I imagine that you heard about the crowdfunding campaign a couple months ago for life-size Cookie Monster replicas:
Theoretically, I would love a life-size Cookie Monster replica in my home. Of course I would: I’m human, I have a pulse, and I love Muppets. Nevertheless, the campaign made me very uncomfortable right from the start for a number of reasons:
- I resented the implication that all Muppet fans have an extra $300 lying around to spend on a glorified plush toy when I am still struggling to pay the bills on a month-to-month basis.
- I don’t understand the point of crowdfunding for a multibillion-dollar corporation like Hasbro. Seems to me that they’re trying to take advantage of a current fad for the purposes of manipulating potential customers. They kept saying things like, “We can’t manufacture these things without your help!” That is nonsense; Hasbro is a conglomerate that buys up other companies like Milton Bradley, Parker Brothers, and Kenner. It brings in more than $5 billion in revenue. If they really wanted to manufacture life-sized Cookie Monster replicas, they could do so. They just didn’t want to until they were sure that people would buy them.
- Eventually, I did the math and figured out that, in attempting to convince at least 3,000 people to contribute approximately $300, their funding goal was nearly $900,000.
Almost a million dollars for a glorified plush toy that most people would probably have fun posing for about five minutes, then place in a corner to collect dust. And yes, Sesame Workshop would see a portion of that (I was unable to determine a specific percentage despite my research efforts), but wouldn’t it be so much better for Sesame Workshop to receive the full $900,000 in direct donations?
At a time when refugee children are dying in what are essentially concentration camps on American soil, when hurricanes are battering our coastlines and tornadoes are ripping through our communities (MY community in particular), when ICE raids are tearing families apart, spending $300 on a plush toy, even one as awesome as a life-sized Cookie Monster, not only seems frivolous, it seems downright irresponsible.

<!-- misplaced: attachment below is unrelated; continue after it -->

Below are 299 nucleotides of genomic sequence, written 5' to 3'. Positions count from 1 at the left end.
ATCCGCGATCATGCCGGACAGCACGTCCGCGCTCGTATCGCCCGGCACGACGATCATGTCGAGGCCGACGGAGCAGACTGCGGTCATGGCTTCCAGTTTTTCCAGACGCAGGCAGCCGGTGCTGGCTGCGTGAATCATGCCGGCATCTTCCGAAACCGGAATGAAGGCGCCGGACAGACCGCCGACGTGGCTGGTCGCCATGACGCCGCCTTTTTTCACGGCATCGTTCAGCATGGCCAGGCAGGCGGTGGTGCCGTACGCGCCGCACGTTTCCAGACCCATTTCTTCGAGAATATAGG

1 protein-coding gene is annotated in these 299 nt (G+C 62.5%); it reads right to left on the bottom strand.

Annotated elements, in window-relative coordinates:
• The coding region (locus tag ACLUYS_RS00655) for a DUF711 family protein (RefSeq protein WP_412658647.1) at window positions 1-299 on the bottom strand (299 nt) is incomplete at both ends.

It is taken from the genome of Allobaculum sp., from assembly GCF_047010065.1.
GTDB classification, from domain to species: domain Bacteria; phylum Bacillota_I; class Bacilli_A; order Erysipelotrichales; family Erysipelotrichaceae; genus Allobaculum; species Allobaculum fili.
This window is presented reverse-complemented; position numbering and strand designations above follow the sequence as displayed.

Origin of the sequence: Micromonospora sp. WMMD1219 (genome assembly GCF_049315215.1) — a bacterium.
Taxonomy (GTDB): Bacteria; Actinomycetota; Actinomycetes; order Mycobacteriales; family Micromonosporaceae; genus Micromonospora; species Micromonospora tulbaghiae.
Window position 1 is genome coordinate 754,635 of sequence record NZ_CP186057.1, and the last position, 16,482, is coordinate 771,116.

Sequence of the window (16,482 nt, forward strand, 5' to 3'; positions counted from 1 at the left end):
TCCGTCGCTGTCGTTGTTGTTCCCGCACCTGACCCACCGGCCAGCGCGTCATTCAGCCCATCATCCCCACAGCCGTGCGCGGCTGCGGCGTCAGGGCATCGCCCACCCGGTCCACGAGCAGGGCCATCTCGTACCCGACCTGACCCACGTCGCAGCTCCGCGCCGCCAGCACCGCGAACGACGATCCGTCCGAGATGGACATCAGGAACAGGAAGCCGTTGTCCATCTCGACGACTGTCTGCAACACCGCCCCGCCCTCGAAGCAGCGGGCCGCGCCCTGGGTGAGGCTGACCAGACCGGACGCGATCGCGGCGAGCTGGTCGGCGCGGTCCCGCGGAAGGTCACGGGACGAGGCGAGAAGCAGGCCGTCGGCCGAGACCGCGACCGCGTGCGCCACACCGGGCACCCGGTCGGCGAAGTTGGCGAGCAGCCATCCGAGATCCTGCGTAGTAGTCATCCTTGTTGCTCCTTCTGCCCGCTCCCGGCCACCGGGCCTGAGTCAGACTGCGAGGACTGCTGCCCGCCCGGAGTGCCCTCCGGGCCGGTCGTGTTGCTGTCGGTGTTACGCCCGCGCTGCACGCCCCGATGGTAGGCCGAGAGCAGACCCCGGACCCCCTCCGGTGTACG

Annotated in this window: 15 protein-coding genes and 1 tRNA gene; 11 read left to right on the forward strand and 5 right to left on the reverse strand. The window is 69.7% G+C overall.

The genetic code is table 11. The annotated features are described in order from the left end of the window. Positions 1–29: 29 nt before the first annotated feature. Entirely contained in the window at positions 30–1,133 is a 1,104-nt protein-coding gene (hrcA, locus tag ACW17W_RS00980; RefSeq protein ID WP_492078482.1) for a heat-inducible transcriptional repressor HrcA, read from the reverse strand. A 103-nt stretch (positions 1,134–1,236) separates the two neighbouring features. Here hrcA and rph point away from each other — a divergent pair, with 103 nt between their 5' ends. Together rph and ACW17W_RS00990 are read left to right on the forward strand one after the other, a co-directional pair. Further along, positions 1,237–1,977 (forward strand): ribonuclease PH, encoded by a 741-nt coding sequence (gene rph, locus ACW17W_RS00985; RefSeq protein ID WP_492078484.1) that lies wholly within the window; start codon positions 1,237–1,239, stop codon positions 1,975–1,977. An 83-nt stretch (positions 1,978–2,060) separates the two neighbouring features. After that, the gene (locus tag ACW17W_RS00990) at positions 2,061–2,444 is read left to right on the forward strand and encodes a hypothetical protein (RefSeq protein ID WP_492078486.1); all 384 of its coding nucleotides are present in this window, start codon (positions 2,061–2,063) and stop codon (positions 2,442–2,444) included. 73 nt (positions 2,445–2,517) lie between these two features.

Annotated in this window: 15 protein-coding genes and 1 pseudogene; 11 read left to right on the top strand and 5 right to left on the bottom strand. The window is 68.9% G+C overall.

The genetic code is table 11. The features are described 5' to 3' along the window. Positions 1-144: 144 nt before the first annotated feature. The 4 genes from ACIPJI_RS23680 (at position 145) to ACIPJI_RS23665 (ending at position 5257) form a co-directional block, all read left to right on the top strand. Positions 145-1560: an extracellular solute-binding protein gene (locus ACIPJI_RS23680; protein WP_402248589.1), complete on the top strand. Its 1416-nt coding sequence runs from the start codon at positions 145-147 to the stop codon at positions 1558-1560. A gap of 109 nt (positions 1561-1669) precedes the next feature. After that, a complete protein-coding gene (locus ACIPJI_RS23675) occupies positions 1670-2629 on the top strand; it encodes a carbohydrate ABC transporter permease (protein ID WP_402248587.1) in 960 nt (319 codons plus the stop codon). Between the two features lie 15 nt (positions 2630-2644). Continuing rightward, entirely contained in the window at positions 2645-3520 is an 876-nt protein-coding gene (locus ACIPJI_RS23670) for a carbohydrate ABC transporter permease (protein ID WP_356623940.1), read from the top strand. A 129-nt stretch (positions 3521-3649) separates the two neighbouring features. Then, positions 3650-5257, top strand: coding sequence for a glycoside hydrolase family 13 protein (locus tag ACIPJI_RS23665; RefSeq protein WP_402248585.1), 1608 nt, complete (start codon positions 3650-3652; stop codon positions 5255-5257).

For better or worse, however, the campaign failed to receive the necessary number of backers, which is sad in that it means that Sesame Workshop won’t get its cut.
Presumably, however, it also means that everyone who pledged now has an extra $300 burning a hole in their pockets. May I suggest some worthy causes to which you can now put that money and do some good in the world?
- Sesame Workshop/Yellow Feather Fund
- American Red Cross
- Hispanic Federation
American Civil Liberties Union*
- Save the Children
There are many more worthy causes out there, and I’m sure they would be happy to receive your donation of $300, or more (or less, if needs be), regardless of whether or not you pledged to the Hasbro campaign.
And I’m sure the Monster himself would agree, that’s something to give up Cookie for.
One thought on “What To Do With Your Surplus Cookie Monster Budget”
I walked right over this when the Cookie Monster thing appeared on the internet. I could not fathom the puppet with out the Puppeteers it takes to perform it. With this said, I totally agree with yout opinion and I most definitely would not have the funds for such a monster to grace my sofa.